Goffman and the Infantilization of Elderly Persons
Infantilization is a behavioral pattern in which a person of authority interacts with, responds to, or treats an elderly person in a child-like manner. This paper uses Erving Goffman’s theories as a framework from which to analyze the reasons for and the results of infantilization of elderly residents in partial and total institutions (i.e., adult day care centers and nursing homes). First, we review the literature on infantilization. Next, we offer a brief summary of Goffman’s work and delineate his major theoretical assumptions. Then, we analyze the process of infantilization through Goffman’s theories. Finally, we offer suggestions for advancing research using Goffman’s premises. This paper asks whether infantilization can produce symptoms of dementia in institutionalized elders. If Goffman is correct, the answer may be yes. Six researchable propositions are offered to test Goffman’s theoretical framework.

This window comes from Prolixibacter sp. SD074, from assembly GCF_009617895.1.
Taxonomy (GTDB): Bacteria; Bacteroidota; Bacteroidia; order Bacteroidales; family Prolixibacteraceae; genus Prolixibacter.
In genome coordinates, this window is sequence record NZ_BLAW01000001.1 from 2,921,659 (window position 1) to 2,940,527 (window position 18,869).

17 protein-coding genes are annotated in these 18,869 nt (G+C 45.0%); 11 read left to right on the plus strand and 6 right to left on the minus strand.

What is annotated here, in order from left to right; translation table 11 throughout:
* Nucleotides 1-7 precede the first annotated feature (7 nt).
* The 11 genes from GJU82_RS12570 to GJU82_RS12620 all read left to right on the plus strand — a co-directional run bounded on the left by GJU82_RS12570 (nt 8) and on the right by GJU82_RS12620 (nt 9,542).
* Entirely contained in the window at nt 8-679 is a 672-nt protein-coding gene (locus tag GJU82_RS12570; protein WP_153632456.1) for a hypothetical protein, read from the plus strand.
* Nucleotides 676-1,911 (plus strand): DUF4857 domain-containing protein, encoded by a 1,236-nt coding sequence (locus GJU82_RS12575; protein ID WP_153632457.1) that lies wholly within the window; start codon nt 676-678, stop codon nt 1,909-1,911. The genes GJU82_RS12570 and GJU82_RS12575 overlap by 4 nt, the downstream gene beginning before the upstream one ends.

Marson, Stephen M. and Powell, Rasby M.
"Goffman and the Infantilization of Elderly Persons: A Theory in Development,"
The Journal of Sociology & Social Welfare: Vol. 41
, Article 8.
Available at: http://scholarworks.wmich.edu/jssw/vol41/iss4/8